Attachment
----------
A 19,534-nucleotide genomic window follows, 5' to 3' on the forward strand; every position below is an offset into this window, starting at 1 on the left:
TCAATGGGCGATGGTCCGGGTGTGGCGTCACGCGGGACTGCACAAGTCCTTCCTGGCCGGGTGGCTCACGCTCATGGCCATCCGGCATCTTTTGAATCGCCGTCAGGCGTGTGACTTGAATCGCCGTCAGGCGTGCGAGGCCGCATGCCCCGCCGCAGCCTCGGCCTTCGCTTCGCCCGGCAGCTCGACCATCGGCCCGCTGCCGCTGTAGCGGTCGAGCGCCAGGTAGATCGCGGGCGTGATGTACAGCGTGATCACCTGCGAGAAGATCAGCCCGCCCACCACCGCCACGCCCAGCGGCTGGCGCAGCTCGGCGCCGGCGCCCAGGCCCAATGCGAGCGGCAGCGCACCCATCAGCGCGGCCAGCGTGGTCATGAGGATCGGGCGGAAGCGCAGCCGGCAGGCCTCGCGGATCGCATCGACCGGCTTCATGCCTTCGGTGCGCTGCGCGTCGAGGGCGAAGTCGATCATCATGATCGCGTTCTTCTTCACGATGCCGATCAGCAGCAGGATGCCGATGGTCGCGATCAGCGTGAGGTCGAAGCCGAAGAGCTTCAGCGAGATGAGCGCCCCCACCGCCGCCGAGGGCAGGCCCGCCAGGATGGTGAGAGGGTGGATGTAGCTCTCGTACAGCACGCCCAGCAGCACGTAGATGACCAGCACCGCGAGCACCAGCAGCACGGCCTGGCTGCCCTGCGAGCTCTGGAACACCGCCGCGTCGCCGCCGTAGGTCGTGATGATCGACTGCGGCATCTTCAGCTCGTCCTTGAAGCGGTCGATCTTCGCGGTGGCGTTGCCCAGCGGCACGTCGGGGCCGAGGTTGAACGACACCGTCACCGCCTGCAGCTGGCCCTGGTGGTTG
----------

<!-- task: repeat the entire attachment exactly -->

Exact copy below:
A 19,534-nucleotide genomic window follows, 5' to 3' on the forward strand; every position below is an offset into this window, starting at 1 on the left:
TCAATGGGCGATGGTCCGGGTGTGGCGTCACGCGGGACTGCACAAGTCCTTCCTGGCCGGGTGGCTCACGCTCATGGCCATCCGGCATCTTTTGAATCGCCGTCAGGCGTGTGACTTGAATCGCCGTCAGGCGTGCGAGGCCGCATGCCCCGCCGCAGCCTCGGCCTTCGCTTCGCCCGGCAGCTCGACCATCGGCCCGCTGCCGCTGTAGCGGTCGAGCGCCAGGTAGATCGCGGGCGTGATGTACAGCGTGATCACCTGCGAGAAGATCAGCCCGCCCACCACCGCCACGCCCAGCGGCTGGCGCAGCTCGGCGCCGGCGCCCAGGCCCAATGCGAGCGGCAGCGCACCCATCAGCGCGGCCAGCGTGGTCATGAGGATCGGGCGGAAGCGCAGCCGGCAGGCCTCGCGGATCGCATCGACCGGCTTCATGCCTTCGGTGCGCTGCGCGTCGAGGGCGAAGTCGATCATCATGATCGCGTTCTTCTTCACGATGCCGATCAGCAGCAGGATGCCGATGGTCGCGATCAGCGTGAGGTCGAAGCCGAAGAGCTTCAGCGAGATGAGCGCCCCCACCGCCGCCGAGGGCAGGCCCGCCAGGATGGTGAGAGGGTGGATGTAGCTCTCGTACAGCACGCCCAGCAGCACGTAGATGACCAGCACCGCGAGCACCAGCAGCACGGCCTGGCTGCCCTGCGAGCTCTGGAACACCGCCGCGTCGCCGCCGTAGGTCGTGATGATCGACTGCGGCATCTTCAGCTCGTCCTTGAAGCGGTCGATCTTCGCGGTGGCGTTGCCCAGCGGCACGTCGGGGCCGAGGTTGAACGACACCGTCACCGCCTGCAGCTGGCCCTGGTGGTTG